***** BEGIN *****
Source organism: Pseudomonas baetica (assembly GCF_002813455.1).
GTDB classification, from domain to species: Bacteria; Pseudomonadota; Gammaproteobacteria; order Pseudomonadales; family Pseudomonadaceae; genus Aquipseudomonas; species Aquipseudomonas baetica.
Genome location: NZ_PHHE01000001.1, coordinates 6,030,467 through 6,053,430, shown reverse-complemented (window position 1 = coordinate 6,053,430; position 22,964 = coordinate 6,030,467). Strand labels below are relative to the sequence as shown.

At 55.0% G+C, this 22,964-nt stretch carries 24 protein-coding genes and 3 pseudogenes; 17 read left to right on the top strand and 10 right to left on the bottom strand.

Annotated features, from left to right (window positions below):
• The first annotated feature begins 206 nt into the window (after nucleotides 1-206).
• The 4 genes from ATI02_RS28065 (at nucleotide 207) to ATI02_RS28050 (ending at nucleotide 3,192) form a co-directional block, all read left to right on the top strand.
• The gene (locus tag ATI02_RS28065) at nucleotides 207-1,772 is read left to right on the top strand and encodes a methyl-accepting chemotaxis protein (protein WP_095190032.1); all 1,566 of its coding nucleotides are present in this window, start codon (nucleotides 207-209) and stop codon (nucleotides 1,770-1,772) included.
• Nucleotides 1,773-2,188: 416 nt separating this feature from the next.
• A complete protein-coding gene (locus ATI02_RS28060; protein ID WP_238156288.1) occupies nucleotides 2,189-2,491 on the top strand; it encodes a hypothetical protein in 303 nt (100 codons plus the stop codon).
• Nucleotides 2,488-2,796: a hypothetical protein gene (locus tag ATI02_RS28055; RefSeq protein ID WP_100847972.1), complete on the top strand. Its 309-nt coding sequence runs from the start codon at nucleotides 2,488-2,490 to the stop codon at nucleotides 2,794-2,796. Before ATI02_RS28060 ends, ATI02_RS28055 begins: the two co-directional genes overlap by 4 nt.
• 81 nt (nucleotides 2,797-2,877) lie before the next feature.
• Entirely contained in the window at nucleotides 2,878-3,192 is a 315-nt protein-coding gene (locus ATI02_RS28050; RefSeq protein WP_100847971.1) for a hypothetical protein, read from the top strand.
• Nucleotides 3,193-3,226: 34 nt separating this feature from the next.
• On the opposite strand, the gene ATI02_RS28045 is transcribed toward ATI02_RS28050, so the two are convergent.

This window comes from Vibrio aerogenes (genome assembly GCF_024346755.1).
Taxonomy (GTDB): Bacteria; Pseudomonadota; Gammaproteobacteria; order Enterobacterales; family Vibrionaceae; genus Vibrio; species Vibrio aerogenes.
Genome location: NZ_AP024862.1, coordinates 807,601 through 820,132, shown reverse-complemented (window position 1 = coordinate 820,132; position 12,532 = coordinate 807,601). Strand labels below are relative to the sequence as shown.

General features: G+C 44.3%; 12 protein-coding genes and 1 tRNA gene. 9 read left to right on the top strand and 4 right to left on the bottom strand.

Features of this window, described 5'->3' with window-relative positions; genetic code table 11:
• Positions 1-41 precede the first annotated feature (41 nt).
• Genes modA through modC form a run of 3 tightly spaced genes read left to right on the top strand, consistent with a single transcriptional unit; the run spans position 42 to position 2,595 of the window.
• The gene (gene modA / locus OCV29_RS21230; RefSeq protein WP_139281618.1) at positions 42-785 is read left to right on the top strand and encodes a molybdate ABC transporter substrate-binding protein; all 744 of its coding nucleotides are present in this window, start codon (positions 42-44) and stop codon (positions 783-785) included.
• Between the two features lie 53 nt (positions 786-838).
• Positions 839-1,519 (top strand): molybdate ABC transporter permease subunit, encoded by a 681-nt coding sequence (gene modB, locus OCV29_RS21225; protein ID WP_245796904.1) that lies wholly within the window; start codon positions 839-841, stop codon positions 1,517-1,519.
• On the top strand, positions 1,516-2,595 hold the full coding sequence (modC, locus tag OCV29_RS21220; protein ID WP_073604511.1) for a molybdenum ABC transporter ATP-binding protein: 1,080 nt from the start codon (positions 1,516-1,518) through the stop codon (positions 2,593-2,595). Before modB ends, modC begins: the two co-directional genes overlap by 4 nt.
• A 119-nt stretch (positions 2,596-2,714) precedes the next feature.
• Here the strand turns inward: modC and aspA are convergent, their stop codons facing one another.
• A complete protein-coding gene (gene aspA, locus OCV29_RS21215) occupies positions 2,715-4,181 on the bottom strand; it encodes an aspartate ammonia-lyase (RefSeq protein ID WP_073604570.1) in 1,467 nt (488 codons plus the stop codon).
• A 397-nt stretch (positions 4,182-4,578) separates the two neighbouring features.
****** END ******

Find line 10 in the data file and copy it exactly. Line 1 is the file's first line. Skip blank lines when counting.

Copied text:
• A complete protein-coding gene (locus ATI02_RS28060; protein ID WP_238156288.1) occupies nucleotides 2,189-2,491 on the top strand; it encodes a hypothetical protein in 303 nt (100 codons plus the stop codon).